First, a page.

Sunday, 9 May 2021

Creative Writing – More Pixar than Eastenders!

Oh what a crazy time it is. I think all of us are in this blur of quickly teaching, quickly assessing and quickly marking work for Year 11s. We decided to end our time with Year 11s by focusing on creative writing and speaking and listening. Two areas, at least, students enjoy and so, hopefully, they will end with a positive experience of English than us battering them over the head with a Paper 2 exam.

Anyway, here are a few things that I have found useful in teaching Year 10s and Year 11s.  

Nuanced Storytelling

My mantra with Year 11s this year has been: emotionally complex and structurally simple. Or, more Pixar than Eastenders. A lot of students tend to veer to spectacle rather than emotions and relationships and that’s why I place emphasis on Pixar. Whilst I know that the stories can be complex, but the driver for the storytelling is emotion. I admit – there isn’t a Pixar film yet that hasn’t made me go all misty eyed and emotional.

To get students thinking of emotionally complex and structurally simple stories, I show them two short films, ‘Dear Alice’ and ‘The Present’. Two simply structured stories. A girl drawing on a bus. A boy receiving a present – a puppy.



 CGI Animated Short Film: "Dear Alice" by Matt Cerini | CGMeetup - YouTube




The Present - OFFICIAL - YouTube







Often students rely on multiple characters in multiple settings experiencing multiple events. Starting with these two stories helps to show students that less is best. The story stems from one simple event. We discuss how the emotions of the character and how they change over the course of the story. The AQA reading extracts model the kind of writing students should be aiming for. Structurally simple but emotionally complex. A teaching finding a brilliant piece of work. A shop worker being insulted by a customer. A daughter dealing with a controlling father. The emotions are borne out of a small event but that have many consequences.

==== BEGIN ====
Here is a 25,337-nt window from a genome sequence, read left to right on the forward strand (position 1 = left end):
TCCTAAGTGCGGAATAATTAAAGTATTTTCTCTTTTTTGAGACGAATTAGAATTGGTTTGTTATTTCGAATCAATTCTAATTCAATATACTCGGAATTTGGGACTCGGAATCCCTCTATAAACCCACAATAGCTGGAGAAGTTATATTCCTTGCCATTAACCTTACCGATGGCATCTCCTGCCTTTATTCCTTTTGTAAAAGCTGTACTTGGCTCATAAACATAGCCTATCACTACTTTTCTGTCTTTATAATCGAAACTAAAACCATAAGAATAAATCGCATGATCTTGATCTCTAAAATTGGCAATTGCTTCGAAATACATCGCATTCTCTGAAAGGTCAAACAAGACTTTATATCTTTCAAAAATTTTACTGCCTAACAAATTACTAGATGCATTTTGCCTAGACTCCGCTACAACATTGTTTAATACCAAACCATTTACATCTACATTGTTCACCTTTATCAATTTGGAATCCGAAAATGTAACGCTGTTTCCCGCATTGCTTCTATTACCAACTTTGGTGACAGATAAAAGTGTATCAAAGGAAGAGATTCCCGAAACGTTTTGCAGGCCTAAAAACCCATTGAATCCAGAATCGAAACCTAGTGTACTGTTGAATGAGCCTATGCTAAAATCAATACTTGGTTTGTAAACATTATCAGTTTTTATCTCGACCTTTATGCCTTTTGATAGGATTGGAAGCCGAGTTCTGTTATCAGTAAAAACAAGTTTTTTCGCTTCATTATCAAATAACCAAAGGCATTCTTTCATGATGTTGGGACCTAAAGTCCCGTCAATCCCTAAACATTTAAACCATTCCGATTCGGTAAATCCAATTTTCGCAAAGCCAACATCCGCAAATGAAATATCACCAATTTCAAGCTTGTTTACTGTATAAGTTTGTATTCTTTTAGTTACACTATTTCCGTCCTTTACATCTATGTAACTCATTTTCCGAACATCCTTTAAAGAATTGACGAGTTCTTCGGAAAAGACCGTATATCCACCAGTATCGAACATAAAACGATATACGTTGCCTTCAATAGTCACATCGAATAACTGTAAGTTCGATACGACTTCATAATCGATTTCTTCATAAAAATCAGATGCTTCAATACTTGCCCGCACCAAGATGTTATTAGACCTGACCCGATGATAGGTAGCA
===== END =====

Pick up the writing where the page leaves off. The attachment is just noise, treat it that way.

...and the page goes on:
To take things further, I use the short film ‘Pharoah’ to explore subtext and symbolism. The story tells of a girl taking on the role of Pharoah and challenging existing attitudes towards punishment. I like this film because on one level it is a about a girl dealing with power, but on the other hand it explores the idea of challenging old beliefs and systems. Students are then able to see that storytelling can be political and exploring parts of society, whilst telling a personal story at the same time.


CGI Animated Short Film: "Pharaoh" by Derrick Forkel, Mitchell Jao | CGMeetup - YouTube

 





Structuring a story

Students get caught up with structuring a story. They either narrate a story so simply or they try to include every trick in the book. Flashforward. Flashback. Multiple narration. Dual perspective. All in the first paragraph. Two films I like to show for structure are ‘Snack Attack’ and ‘WiNDUP’.  Both stories have interesting reveals of the reality of the situation. The reveal in ‘Snack Attack’s’ happens at the end and makes us evaluate the whole story. It challenges our, and the old woman’s, perspective on young people.  The reveal in ‘WiNDUP’ happens within the first few minutes and is shocking, because it simply changes the genre of the story. We are not watching the film we expected in the first few minutes. I like both stories because they use ‘this isn’t what you expected to be’ in different ways. They use it to change our feelings. They are not used simply to shock but to change our feelings. That control of feelings isn’t really used much by students. It is part of the reason ‘it was all a dream’ is problematic.